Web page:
In November 2010 I invited American rescue trainer Rebecca Gimenez www.tlaer.org to Australia to launch Equine Emergency Rescue at Equitana (Australasia's biggest horse expo) and while she was here she conducted three one-day Large Animal Rescue awareness courses for owners, vets, RSPCA Inspectors and a few emergency responders.
Within two months, Equine Emergency Rescue had been taken up as the training manual for all Large Animal Emergency Rescue training courses in Australia and within 10 months the first print run had all but sold out.

2.      You are an obvious horse “lifer”.  I have read your on-line descriptions and pictures from Equine Emergency Rescue.  I am a horse “lifer” as well, growing up on the farm, with a clear understanding that if you have livestock you have dead stock.  I found many of your photos presented on-line difficult to look at.  Equine Emergency Rescue strikes me as being a difficult book to write, perhaps even a very emotional journey.  Can you tell HorseOwnerToday.com about the difficulties you faced researching, compiling and finally writing Equine Emergency Rescue?
I probably find rescues and the resultant photos less confronting than most people, due to my background. For 20 years I managed horse studs, with up to seven stallions, 400 mares and 200 foals born each year. When you work with so many horses, continually you are presented with challenging and gut-wrenching situations - after all, the horse is an accident waiting to happen and he is always more than willing to demonstrate his ability to get into trouble. My greatest difficulty was finding the money to publish Equine Emergency Rescue myself.
3.      What type of people dedicate themselves to Equine Emergency Rescue?
Those who, like yourself, are passionate about horses and even more passionate about keeping rescuers and victims safe.
4.      Tell HorseOwnerToday.com about your goal, your purpose that you wish to achieve by writing Equine Emergency Rescue?
My goal is to keep rescuers safe and prevent them causing serious injuries or even death to the animals they are trying to rescue.
Because we have been able to draw on the vast experience of animal rescue specialists in the UK and USA, I believe we will progress Large Animal Rescue in Australia much faster than they did. Even though Large Animal Rescue has been taught in the USA for 20 years, less than 1% of that country's emergency responders are trained in these techniques. It is dramatically better in the UK where two specialists from Hampshire Fire and Rescue trained in the US in 2003 and now, eight years later, almost every unit in the UK has an animal rescue capability and equine and bovine vets are routinely trained in LAR techniques and the technicalities of sedating and anesthetising a trapped large animal.
Within five years I hope we will be where the UK is and am pleased to say we are well on the way. I see my function as being to promote rescue in the media and support those who train our emergency responders and equine vets. Equine Veterinarians Australia is already scheduling regular courses for its members and their clients, we have held our first 'train the trainer' workshop, all RSPCA Inspectors (who are called to large animal rescues in this country) in the states of New South Wales and Queensland have attended training courses and now know what to do, and we have held awareness courses for horse owners, racing staff, stock inspectors, biosecurity officers and others.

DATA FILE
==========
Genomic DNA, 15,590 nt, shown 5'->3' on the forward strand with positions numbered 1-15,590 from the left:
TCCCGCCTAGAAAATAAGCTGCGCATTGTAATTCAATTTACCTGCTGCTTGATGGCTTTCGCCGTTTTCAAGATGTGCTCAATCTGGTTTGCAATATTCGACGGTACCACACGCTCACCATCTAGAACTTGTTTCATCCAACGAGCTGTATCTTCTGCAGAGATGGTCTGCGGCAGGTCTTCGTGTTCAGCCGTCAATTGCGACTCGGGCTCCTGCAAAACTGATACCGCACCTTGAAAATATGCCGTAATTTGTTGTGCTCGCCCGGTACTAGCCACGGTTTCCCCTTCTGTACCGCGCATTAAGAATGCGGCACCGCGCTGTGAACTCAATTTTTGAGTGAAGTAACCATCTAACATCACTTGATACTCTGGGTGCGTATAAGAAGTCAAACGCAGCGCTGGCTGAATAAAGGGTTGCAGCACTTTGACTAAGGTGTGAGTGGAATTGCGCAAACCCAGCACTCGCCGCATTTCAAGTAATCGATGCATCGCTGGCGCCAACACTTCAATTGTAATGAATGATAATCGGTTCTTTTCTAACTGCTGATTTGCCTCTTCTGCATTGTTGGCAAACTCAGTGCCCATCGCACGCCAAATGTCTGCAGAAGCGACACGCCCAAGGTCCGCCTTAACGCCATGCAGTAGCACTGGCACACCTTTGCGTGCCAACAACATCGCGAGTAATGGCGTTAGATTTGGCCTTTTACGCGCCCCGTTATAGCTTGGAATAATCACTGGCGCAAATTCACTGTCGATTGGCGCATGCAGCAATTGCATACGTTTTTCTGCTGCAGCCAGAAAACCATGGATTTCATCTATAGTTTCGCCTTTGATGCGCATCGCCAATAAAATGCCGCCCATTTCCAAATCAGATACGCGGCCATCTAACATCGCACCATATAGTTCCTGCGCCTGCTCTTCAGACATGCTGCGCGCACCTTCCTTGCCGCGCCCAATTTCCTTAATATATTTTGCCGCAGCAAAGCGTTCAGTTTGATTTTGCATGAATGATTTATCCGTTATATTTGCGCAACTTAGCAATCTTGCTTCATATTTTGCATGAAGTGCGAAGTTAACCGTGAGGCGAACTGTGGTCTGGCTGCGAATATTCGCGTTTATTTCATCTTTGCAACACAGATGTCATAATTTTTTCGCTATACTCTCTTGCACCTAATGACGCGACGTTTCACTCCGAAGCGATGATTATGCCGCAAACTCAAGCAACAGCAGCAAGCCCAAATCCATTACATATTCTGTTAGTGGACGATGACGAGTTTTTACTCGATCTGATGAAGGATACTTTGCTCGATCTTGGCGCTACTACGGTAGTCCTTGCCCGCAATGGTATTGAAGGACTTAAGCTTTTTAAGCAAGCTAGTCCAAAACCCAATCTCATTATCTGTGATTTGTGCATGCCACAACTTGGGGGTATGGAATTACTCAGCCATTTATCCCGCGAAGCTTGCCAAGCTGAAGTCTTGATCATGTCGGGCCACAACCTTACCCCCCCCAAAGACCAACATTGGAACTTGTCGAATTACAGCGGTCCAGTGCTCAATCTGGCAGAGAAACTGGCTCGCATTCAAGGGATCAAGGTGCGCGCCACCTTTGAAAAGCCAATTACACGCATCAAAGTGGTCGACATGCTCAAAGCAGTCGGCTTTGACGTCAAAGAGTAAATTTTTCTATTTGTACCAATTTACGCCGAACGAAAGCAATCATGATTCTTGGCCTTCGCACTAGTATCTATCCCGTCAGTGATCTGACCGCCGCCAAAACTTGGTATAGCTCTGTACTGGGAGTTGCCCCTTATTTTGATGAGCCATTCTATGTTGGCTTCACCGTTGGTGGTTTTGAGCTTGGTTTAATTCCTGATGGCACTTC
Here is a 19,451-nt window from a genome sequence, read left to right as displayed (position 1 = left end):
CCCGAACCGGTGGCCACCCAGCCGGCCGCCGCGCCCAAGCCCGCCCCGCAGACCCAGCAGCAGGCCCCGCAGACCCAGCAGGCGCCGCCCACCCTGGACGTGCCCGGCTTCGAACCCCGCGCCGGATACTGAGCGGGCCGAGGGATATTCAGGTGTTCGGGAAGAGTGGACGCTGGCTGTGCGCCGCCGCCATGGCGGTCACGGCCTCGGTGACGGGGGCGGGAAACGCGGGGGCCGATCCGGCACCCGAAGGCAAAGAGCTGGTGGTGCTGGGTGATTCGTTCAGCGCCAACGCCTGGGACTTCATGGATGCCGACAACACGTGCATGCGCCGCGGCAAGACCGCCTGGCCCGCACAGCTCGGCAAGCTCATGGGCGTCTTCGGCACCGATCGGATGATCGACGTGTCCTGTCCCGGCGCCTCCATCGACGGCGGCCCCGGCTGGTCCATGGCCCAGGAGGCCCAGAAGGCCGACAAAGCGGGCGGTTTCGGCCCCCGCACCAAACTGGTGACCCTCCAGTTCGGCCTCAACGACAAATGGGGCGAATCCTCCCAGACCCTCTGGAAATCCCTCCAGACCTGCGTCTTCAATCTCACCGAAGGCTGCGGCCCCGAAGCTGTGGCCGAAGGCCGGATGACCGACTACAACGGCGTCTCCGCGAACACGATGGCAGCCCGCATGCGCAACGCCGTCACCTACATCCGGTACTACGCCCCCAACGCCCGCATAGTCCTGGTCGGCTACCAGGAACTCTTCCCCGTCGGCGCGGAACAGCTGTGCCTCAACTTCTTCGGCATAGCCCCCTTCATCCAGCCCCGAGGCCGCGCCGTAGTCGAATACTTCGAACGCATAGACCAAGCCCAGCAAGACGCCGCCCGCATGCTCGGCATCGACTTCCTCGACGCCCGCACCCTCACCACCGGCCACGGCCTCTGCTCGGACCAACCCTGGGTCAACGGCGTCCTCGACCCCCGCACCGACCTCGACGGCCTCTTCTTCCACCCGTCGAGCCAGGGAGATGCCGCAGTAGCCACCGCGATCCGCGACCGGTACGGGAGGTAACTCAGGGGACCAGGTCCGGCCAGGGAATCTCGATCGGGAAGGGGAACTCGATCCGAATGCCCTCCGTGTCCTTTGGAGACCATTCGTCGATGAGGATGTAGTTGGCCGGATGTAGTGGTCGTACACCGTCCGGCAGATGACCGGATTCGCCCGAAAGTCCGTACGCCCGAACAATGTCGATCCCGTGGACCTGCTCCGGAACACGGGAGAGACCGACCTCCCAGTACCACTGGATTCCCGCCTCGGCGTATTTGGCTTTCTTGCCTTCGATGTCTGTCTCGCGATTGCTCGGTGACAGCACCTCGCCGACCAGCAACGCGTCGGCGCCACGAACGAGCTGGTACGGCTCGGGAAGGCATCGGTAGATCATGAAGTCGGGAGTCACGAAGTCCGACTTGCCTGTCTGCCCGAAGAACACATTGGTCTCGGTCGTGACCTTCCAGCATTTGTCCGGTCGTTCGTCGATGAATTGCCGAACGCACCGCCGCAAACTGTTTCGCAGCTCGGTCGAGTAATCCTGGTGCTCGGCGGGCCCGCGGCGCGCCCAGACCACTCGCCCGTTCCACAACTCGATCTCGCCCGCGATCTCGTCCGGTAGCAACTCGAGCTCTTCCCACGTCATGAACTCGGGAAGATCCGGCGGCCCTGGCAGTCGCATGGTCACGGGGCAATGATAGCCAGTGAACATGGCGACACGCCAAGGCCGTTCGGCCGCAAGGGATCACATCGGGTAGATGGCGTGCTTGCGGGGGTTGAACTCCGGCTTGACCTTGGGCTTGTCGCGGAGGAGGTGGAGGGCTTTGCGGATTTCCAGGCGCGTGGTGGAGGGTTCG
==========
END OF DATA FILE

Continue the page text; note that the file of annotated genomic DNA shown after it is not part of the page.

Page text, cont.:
At Equitana Sydney in November 2011 our first animal rescue team will demonstrate rescue techniques with the help of "Bruce" the training mannequin, we will talk about upcoming training courses and I will have rescue training equipment there for people to handle and buy. They will also be able to buy my book, Equine Emergency Rescue found at http://www.equineER.com


Paying It Forward

posted by Horse Owner Today    |   July 9, 2011 07:55



April 13, 2012 Thanks to Modular Storage Systems of Saskatoon.  They provided a prize "MODey the Dragon" via their booth at the Homestyle Show for children, Wyatt of Saskatoon was the lucky winner. 

Nicolle Griffith
Assistant General Manager

Modular Storage Systems

Regina - Saskatoon - Winnipeg

121 Gyles Pl

Saskatoon, SK    S7L 6C5
Phone: 306.717.8227 | Fax: 


Does someone ever make you feel good, out of the blue, with a small gesture?  Andrea Lawrence and Terry of Competition Muffler and Shock did that for me.  They are the catalyst for this "paying it forward".....

Thanks to courteous drivers.....August 1, 2011

Thanks to an very thoughtful man in the Costco parking lot, he asked if he could return my cart to the store when he returned his...a bright cheerful smile was included...July 14,2011

Thanks for making my son laugh Andrea!  Andrea Lawrence, a creative talented woman took the time to "play with" as she call it, some photos.  The results include several cartoon characters with my son's face. http://www.fineartamerica.com/profiles/andrea-lawwrence.html July 6, 2011


Thanks to Terry from Competition Muffler and Shock, Saskatoon.  Terry provided a part, installed on my muffler and then said "Have a good weekend!"  I stood there with my cc and I am sure a ludicrous expression, again he said "Enjoy the weekend" and answered the telephone.  This gesture certainly changed my outlook on the afternoon, the rush hour traffic wasn't as stressful, the list of errands not as long, Thanks Terry and Competition Muffler and Shock for changing my Friday and fixing my muffler.